The United States and Japan will sign a new defense collaboration deal to counter emerging defense threats, including hypersonic and space-based capabilities, U.S. Secretary of State Antony Blinken said Thursday.
Foreign and defense ministers of the United States and Japan met virtually to discuss stepping up security ties amid a focus on Japan's role as tensions rise over Taiwan and North Korean missile threats continue.
Blinken said the U.S.-Japan alliance "must not only strengthen the tools we have, but also develop new ones," citing Russia's military buildup against Ukraine, Beijing's "provocative" actions over Taiwan and North Korea's latest missile launch.
North Korea fired a "hypersonic missile" this week that successfully hit a target, its state news agency said.
Russia, China and the United States are also racing to build hypersonic weapons whose extreme speed and maneuverability make them hard to spot and block with interceptor missiles.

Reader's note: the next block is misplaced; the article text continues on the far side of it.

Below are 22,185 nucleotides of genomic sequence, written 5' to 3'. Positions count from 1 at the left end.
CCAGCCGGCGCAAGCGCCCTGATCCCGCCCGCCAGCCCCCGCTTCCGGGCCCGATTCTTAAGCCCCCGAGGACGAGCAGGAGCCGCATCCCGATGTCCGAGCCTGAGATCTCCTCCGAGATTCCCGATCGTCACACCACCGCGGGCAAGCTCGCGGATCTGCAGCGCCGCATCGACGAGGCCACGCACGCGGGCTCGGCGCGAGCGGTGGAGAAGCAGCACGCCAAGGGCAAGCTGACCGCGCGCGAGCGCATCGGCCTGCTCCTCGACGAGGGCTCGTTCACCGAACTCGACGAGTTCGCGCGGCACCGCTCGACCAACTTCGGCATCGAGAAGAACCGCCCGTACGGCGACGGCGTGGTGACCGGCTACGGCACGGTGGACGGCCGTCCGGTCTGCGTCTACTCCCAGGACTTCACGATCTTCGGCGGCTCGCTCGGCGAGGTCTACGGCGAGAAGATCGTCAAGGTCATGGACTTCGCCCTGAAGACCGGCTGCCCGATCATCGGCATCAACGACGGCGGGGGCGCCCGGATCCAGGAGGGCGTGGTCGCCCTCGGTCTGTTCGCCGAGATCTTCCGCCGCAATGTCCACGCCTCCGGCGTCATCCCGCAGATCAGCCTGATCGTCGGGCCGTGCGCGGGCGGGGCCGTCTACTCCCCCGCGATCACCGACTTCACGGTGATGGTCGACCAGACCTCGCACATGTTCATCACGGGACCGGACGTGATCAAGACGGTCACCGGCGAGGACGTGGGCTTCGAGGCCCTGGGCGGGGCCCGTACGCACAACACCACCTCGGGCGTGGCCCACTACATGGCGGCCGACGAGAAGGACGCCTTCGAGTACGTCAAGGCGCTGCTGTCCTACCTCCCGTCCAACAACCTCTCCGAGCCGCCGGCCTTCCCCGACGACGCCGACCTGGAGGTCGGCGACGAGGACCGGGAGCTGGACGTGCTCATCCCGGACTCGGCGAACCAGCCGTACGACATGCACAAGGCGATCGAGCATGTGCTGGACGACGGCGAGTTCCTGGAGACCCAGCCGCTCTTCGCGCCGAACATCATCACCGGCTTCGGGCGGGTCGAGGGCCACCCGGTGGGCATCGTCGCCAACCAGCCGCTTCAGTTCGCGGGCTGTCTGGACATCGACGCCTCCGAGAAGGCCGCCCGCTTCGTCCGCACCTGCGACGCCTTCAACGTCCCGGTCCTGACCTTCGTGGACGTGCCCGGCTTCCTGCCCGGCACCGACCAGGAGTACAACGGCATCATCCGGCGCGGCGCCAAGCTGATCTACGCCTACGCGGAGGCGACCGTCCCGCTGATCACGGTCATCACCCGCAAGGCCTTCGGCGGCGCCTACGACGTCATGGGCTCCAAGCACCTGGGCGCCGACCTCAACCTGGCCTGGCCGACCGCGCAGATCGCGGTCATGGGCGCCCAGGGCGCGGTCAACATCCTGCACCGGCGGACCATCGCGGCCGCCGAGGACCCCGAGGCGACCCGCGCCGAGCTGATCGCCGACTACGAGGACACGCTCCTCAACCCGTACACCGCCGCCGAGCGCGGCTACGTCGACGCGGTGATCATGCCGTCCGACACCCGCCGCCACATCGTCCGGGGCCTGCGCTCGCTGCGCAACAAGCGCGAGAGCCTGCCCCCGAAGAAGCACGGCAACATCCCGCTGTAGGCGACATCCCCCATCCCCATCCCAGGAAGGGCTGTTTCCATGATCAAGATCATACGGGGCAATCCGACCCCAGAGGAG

"We're launching a new research and development agreement that will make it easier for our scientists, for our engineers and program managers to collaborate on emerging defense related issues, from countering hypersonic threats to advancing space-based capabilities," Blinken said at the opening of the meeting.
U.S. Defense Secretary Lloyd Austin said the meeting would help lay down a framework for the future of the security alliance, including evolving missions to "reflect Japan's growing ability to contribute to regional peace and stability."
As its neighboring countries are testing hypersonic missiles, Japan has been working on electromagnetic "railgun" technology to target those missiles.
Japanese Prime Minister Fumio Kishida's government last month approved record defense spending, with a 10th straight annual increase in 2022.
Top Japanese officials have said that developing enemy base strike capabilities is an option to consider to boost defense, but some experts say such a move might hit hurdles such as a streak of pacifism in domestic politics.
Japanese Foreign Minister Yoshimasa Hayashi told his U.S. counterparts that the international community faces challenges including "unilateral corrosive attempts to change the status quo, abusive use of unfair pressure and the expanding authoritarian regimes."
The two nations will also sign a new five-year agreement covering the continued basing of U.S. troops in Japan, Blinken said, in a deal where Japan has said it agreed to pay $9.3 billion to share the upkeep of U.S. forces in Japan over five years.